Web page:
New Mexico’s original spa town
The New Mexico town of Jemez Springs “has long been a place of uncommon natural beauty,” said Bonnie Tsui in The New York Times. The Jemez people migrated to this valley north of Albuquerque in the 13th century. Franciscan missionaries arrived four centuries later, and the Guisewa Pueblo church they established is “now the remarkably preserved Jemez State Monument.” The town became famous for its mineral hot springs, and in the 1870s a bathhouse was built, which was recently restored. These days a nearby Zen meditation center offers “austere yogic calm.” Jemez Springs is also popular with artists, “refugees from big-city living,” hikers, bikers, and anglers. State Highway 4, on which the town is situated, is part of the Jemez Mountain Trail, a 163-mile-long National Scenic Byway that winds through both high desert and mountains. Another ­“dramatic slice of New Mexico,” located about 20 miles northeast, is the recently established Valles Caldera National Preserve, “a former ranch in a collapsed crater.”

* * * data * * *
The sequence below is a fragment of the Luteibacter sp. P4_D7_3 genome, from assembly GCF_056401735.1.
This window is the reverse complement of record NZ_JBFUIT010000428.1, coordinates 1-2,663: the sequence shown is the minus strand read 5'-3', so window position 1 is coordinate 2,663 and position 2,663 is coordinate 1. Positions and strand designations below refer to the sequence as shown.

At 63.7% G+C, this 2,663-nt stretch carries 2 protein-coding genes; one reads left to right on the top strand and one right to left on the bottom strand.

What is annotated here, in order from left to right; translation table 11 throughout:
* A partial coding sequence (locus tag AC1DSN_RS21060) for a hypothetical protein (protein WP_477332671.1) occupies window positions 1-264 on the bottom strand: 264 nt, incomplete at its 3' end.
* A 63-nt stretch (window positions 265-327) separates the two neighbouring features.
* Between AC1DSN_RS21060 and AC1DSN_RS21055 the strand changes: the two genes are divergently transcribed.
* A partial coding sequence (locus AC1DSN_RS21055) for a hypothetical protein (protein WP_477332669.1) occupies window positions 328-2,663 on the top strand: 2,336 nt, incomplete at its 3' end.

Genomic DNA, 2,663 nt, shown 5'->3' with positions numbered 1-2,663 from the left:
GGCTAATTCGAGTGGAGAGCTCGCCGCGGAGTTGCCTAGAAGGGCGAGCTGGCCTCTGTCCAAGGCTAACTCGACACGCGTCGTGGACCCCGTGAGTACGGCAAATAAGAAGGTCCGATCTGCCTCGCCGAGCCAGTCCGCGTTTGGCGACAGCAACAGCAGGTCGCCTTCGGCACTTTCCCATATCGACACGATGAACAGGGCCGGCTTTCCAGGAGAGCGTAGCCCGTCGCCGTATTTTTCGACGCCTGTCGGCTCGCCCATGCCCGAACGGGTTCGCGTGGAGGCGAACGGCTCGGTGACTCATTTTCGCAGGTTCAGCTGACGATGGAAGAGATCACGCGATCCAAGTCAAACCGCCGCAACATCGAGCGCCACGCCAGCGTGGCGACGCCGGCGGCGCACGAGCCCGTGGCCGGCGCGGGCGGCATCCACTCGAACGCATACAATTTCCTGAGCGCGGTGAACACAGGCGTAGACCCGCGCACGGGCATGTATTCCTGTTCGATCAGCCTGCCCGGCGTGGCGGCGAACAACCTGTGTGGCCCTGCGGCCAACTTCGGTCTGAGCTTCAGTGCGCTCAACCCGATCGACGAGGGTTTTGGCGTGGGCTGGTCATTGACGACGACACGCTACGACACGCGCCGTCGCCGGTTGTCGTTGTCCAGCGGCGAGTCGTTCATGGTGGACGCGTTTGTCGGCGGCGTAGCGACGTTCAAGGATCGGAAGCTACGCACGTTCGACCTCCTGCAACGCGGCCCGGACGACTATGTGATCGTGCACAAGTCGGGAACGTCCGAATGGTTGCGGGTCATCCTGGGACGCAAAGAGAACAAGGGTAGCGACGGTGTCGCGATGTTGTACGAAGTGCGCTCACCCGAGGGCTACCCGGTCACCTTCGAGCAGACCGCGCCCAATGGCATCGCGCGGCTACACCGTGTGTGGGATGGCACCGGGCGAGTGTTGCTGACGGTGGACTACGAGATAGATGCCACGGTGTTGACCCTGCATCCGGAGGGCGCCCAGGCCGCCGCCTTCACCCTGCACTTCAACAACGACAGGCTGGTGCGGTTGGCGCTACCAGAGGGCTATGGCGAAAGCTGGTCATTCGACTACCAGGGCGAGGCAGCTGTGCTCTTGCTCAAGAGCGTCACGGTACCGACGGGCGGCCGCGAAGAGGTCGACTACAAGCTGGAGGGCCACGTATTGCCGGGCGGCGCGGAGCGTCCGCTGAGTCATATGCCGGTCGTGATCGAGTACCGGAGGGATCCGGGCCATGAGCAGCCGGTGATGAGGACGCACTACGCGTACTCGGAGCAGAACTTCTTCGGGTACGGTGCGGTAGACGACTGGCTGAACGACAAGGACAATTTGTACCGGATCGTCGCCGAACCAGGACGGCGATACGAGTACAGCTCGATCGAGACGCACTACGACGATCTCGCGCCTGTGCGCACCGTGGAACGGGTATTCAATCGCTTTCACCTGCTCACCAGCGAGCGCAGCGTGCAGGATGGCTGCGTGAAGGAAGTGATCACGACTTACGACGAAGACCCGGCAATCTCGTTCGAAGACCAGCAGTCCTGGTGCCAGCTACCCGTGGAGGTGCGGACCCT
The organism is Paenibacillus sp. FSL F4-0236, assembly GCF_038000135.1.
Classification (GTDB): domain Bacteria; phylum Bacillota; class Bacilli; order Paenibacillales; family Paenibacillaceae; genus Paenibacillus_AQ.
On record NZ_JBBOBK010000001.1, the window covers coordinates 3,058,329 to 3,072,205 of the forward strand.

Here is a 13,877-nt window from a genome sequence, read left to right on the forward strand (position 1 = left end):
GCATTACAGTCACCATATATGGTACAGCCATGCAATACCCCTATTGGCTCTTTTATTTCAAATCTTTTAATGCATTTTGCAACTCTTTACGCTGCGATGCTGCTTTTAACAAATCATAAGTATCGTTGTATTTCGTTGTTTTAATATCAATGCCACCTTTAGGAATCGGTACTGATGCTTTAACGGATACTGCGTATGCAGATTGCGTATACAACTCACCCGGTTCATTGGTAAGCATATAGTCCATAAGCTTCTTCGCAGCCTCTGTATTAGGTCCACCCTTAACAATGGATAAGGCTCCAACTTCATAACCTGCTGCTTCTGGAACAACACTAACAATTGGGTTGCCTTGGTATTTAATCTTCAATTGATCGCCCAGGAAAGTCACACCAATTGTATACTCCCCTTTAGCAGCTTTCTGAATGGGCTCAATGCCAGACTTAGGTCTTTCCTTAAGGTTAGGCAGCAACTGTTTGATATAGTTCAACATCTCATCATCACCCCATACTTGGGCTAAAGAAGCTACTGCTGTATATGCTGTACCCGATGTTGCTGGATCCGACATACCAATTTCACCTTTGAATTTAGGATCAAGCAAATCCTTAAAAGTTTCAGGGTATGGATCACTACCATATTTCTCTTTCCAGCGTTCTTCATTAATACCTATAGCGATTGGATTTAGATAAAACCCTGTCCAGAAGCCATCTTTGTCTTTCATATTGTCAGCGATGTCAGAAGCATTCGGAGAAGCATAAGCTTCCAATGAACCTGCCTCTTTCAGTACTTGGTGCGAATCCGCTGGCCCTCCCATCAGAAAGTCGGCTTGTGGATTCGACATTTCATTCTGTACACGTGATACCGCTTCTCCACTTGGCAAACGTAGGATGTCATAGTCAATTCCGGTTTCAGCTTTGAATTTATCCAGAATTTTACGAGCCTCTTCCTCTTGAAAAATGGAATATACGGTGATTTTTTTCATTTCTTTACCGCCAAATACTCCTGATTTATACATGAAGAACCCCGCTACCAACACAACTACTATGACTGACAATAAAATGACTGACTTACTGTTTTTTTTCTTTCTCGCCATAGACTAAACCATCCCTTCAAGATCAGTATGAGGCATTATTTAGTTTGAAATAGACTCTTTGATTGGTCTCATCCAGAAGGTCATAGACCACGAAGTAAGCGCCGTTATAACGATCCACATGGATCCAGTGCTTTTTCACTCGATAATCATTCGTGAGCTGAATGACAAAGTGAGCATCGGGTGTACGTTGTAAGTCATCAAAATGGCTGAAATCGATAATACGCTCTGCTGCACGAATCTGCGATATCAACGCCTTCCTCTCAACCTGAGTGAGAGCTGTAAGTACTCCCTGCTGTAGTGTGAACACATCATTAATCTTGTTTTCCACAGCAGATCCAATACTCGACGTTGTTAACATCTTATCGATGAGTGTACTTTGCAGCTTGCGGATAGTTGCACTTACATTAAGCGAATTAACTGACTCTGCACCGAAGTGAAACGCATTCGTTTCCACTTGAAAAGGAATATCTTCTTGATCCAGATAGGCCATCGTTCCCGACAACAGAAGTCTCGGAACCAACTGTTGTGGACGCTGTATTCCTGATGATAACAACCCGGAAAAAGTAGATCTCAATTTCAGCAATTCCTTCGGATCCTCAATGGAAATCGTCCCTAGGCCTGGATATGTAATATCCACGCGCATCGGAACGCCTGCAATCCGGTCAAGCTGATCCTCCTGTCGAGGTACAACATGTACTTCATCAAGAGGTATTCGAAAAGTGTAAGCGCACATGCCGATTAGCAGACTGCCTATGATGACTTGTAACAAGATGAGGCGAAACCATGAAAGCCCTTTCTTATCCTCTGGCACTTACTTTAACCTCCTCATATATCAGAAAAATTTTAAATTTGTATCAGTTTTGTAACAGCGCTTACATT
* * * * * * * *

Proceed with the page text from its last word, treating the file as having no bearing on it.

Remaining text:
Washington’s newest landmark
The new Capitol Visitor Center in Washington, D.C., is “the largest single addition to the Capitol in its 215-year history,” said Michael E. Ruane in The Washington Post. It also marks the biggest change since the completion of the dome in the 1860s. The $621 million facility measures 580,000 square feet, extending three levels below ground, and is “surrounded by things of wonder: giant twin skylights,” precious historical artifacts, and wood-paneled theaters. Admission is free. The centerpiece of the center’s Emancipation Hall is the 1856 statue of Freedom, a model for the one atop the Capitol Dome. Twenty-three other statues are scattered throughout the complex. New exhibits of seldom-seen objects include the black-shrouded pine platform that “once bore the body of Abraham Lincoln”; John Quincy Adams’ metal-tipped ivory walking stick; a tiny ceremonial trowel once used by George Washington to lay the Capitol cornerstone; and a letter from Washington to Congress “reporting the British defeat at Yorktown.”